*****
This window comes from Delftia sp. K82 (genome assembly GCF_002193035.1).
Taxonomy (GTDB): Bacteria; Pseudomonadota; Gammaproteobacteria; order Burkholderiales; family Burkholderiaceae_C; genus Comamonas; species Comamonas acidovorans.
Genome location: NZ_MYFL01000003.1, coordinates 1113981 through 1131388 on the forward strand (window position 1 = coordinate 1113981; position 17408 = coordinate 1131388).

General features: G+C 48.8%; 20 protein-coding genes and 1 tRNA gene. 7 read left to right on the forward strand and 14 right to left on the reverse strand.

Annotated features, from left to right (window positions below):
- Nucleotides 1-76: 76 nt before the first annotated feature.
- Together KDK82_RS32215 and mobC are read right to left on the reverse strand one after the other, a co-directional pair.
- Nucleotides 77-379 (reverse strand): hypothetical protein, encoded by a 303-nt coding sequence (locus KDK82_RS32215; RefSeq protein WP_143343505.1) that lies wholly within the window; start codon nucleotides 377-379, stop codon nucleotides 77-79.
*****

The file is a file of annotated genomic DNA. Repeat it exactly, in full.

This window comes from Delftia sp. K82 (genome assembly GCF_002193035.1).
Taxonomy (GTDB): Bacteria; Pseudomonadota; Gammaproteobacteria; order Burkholderiales; family Burkholderiaceae_C; genus Comamonas; species Comamonas acidovorans.
Genome location: NZ_MYFL01000003.1, coordinates 1113981 through 1131388 on the forward strand (window position 1 = coordinate 1113981; position 17408 = coordinate 1131388).

General features: G+C 48.8%; 20 protein-coding genes and 1 tRNA gene. 7 read left to right on the forward strand and 14 right to left on the reverse strand.

Annotated features, from left to right (window positions below):
- Nucleotides 1-76: 76 nt before the first annotated feature.
- Together KDK82_RS32215 and mobC are read right to left on the reverse strand one after the other, a co-directional pair.
- Nucleotides 77-379 (reverse strand): hypothetical protein, encoded by a 303-nt coding sequence (locus KDK82_RS32215; RefSeq protein WP_143343505.1) that lies wholly within the window; start codon nucleotides 377-379, stop codon nucleotides 77-79.